You all have different needs, when it comes to eating. You need to make some basic healthy choices to contribute to your overall wellness. These simple changes can make a big difference. You make Food Decisions, based on cost and your capacity.
There are no two ways about it — when you eat whole foods, you spend more time preparing meals than you would if you’re just heating up a premade dinner. The good news is that the extra time spent cooking is a great investment in your health.
An update of what used to be known as a food pyramid in 2010 had called on Americans to eat more foods containing potassium, dietary fiber, vitamin D and calcium. But if they did that, the study authors said, they would add hundreds more dollars to their annual grocery bill.
Inexpensive ways to add these nutrients to a person’s diet include potatoes and beans for potassium and dietary fiber. You know more than ever about the science of nutrition, and yet you have not yet been able to move the needle on healthful eating.
Washington State Policy makes it difficult to buy potatoes with food assistance coupons for women with children, even though potatoes are one of the least expensive ways to add potassium to a diet.
People who spend the most on food tend to get the closest to meeting the federal guidelines for potassium, dietary fiber, vitamin D and calcium, the study found. Those who spend the least have the lowest intakes of the four recommended nutrients and the highest consumption of saturated fat and added sugar.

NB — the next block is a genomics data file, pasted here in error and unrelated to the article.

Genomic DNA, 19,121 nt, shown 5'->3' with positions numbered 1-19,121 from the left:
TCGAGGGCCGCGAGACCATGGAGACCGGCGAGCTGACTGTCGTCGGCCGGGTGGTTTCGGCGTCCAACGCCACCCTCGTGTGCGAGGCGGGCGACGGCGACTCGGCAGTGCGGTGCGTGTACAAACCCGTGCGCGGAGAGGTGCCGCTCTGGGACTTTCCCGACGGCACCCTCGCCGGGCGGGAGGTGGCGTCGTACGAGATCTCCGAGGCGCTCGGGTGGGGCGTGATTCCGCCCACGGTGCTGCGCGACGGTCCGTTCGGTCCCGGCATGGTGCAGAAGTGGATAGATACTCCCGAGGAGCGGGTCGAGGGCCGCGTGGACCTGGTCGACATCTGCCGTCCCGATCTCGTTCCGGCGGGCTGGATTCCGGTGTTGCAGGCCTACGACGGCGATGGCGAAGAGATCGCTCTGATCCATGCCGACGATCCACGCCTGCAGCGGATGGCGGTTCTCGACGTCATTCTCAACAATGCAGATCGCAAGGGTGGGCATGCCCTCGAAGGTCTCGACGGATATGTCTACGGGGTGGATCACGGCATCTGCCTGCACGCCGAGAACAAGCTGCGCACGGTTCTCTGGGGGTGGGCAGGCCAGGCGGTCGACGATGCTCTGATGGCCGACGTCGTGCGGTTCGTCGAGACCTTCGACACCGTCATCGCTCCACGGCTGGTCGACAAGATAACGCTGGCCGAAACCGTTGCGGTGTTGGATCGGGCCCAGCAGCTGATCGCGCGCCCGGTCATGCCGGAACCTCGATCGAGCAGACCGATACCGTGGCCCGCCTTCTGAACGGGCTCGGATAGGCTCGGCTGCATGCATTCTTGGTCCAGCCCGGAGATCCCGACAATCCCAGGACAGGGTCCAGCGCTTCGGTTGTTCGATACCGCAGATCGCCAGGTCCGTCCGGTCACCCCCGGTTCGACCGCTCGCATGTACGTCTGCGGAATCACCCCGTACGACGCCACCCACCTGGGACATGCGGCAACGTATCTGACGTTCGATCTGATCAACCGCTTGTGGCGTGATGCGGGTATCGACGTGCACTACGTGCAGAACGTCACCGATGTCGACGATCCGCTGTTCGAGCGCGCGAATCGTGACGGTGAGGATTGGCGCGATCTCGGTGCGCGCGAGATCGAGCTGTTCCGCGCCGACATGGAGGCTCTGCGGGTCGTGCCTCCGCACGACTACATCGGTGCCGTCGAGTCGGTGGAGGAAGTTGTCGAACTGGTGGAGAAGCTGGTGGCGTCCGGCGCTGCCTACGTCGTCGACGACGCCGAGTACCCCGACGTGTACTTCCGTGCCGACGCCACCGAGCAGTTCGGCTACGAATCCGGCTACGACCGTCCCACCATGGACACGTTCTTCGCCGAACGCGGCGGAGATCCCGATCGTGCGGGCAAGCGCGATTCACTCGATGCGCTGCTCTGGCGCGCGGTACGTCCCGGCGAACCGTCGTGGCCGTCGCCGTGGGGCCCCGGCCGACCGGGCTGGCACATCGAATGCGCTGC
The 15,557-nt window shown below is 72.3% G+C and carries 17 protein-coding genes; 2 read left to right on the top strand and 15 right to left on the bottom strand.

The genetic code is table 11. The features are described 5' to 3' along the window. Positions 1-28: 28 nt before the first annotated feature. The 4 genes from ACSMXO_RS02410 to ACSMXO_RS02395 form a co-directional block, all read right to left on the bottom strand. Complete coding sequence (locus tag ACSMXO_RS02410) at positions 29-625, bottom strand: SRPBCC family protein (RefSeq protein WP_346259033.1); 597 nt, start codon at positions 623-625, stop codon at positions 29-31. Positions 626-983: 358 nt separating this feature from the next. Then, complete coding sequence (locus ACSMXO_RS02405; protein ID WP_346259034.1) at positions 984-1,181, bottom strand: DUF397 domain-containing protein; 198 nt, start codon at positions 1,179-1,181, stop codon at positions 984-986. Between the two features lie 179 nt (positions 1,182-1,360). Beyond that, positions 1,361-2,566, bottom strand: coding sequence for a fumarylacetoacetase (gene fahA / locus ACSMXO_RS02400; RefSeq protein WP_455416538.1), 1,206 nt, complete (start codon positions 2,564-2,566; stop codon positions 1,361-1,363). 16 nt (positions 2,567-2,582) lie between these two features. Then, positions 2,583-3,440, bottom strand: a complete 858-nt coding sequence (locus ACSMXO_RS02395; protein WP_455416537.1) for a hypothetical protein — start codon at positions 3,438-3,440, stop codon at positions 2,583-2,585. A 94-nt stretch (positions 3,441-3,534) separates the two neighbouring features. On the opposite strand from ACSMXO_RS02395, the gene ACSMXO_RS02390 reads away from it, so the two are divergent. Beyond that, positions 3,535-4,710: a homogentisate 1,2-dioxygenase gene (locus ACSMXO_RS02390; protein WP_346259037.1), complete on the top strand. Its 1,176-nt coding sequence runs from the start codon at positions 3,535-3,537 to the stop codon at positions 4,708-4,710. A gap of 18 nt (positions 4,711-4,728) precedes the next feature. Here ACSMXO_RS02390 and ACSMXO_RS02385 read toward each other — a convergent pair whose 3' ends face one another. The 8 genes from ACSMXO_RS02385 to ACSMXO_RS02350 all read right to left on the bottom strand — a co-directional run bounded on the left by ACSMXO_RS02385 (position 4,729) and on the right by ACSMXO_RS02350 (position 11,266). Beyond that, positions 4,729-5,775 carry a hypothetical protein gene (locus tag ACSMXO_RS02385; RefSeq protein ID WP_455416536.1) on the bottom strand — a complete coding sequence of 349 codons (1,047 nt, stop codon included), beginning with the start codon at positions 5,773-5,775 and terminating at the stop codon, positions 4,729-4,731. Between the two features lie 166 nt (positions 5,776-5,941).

Hilary Seligman, assistant professor of medicine at the University of California, San Francisco, said Monsivais’ research is an interesting addition to the debate about healthy eating and food insecurity, her area of expertise.
A lot of people assume the poor eat cheap food because it tastes good, but they would make better choices if they could afford to, said Seligman, who was not involved in the study.
“Right now, a huge chunk of America just isn’t able to adhere to these guidelines,” she said.
But Monsivais may have oversimplified the problem, according to another professor who does research in this area. Parke Wilde, associated professor at the Friedman School of Nutrition Science and Policy at Tufts University, said it’s not expensive to get all the nutrients a body needs to meet the federal guidelines.
What is expensive, in Wilde’s opinion, are the choices Americans make while getting those nutrients. He said diets get more and more expensive depending on how many rules a person applies to himself, such as eating organic or seeking local sources for food or eating vegetables out of season
Adding to the cost of buying healthful food could be how far away from home you need to travel to get to a grocery store that sells a variety of fresh fruits and vegetables.